On the movie I just directed, 12 Hour Shift, almost every actor was also a writer or director, because it was so much easier. They know what's happening on the set. They understand all of the inner workings, and they're just so polite. You end up with people cleaning up crafty who are the main actors in the movie.
You work with a lot of other very strong women; you're in the feature version of Jill Sixx's The Stylist, you've done several things with Barbara Crampton, your podcast with Mallory O'Meara. It seems like the women in the genre community - everyone from writers and directors, to even the people who are covering it in the journalism sphere - have each other's backs. Is that the case?
First of all, I would hope people would say the same as me, but I do feel like a lot of people have had my back. I think, when you are somewhat of a minority in any sort of group, you're going to find the other people like you. What you're talking about, obviously, is women. I think, in general, the industry pits us against each other, which is terribly unfortunate and there's obviously room for all of us. I think what's interesting about horror is that, in horror, there is room for all of us.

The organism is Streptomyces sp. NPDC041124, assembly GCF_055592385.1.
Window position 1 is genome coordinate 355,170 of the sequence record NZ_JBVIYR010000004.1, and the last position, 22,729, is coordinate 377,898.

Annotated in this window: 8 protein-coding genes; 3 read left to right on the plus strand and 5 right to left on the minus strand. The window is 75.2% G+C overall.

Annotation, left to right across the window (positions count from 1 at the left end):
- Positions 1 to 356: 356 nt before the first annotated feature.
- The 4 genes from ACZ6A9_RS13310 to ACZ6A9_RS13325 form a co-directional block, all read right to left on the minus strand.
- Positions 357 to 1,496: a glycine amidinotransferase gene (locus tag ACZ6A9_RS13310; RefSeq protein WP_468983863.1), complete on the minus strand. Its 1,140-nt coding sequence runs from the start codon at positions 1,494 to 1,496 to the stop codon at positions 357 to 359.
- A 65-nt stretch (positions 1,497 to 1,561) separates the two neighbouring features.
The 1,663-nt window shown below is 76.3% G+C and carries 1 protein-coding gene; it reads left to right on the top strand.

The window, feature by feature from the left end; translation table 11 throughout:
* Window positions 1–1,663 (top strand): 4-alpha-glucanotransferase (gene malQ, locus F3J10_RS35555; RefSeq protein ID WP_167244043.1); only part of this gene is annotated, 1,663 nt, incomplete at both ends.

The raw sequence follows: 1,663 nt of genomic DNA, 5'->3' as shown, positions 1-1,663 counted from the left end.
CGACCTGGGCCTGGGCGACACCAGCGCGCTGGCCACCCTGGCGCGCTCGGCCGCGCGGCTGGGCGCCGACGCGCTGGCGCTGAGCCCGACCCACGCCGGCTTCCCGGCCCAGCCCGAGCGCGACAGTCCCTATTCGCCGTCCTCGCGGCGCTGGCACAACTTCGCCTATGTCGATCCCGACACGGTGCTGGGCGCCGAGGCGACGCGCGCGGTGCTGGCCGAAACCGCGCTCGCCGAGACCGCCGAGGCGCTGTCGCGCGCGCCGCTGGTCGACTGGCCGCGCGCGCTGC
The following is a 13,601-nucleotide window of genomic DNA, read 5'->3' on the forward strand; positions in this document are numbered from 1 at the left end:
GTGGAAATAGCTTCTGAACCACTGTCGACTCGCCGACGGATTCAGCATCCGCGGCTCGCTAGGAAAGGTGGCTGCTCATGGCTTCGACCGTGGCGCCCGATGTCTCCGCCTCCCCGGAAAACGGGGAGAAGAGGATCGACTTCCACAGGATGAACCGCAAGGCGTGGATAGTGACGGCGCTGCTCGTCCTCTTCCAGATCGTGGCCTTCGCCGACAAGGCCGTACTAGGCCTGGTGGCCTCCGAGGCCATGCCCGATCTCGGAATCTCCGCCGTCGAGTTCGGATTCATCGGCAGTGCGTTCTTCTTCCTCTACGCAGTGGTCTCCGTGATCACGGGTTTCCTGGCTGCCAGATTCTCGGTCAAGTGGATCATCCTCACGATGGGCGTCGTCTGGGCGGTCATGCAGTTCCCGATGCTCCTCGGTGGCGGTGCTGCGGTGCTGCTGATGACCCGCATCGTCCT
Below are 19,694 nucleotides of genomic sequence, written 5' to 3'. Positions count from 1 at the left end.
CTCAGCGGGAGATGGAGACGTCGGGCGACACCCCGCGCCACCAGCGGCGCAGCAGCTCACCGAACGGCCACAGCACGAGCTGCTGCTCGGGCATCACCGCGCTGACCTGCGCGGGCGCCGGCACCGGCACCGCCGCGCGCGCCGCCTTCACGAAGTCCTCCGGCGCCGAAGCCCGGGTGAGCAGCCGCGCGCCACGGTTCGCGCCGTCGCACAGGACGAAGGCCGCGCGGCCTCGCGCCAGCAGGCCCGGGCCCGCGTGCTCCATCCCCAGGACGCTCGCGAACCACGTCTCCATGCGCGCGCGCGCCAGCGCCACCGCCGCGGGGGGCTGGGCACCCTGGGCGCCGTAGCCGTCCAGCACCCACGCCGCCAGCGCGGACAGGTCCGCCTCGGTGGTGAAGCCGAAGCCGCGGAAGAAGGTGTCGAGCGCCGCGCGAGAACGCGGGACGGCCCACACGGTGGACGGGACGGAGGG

I don't feel like one woman getting to direct a genre movie means that I won't be able to direct a genre movie. I feel like there is enough space for all of us, and we've kind of all come together and try to recognise that. For me, I want to try to support other female directors and female writers in any way I can, and I try to be really open about reading things for people and giving notes or acting in things when I'm available, because I would want them to do the same for me.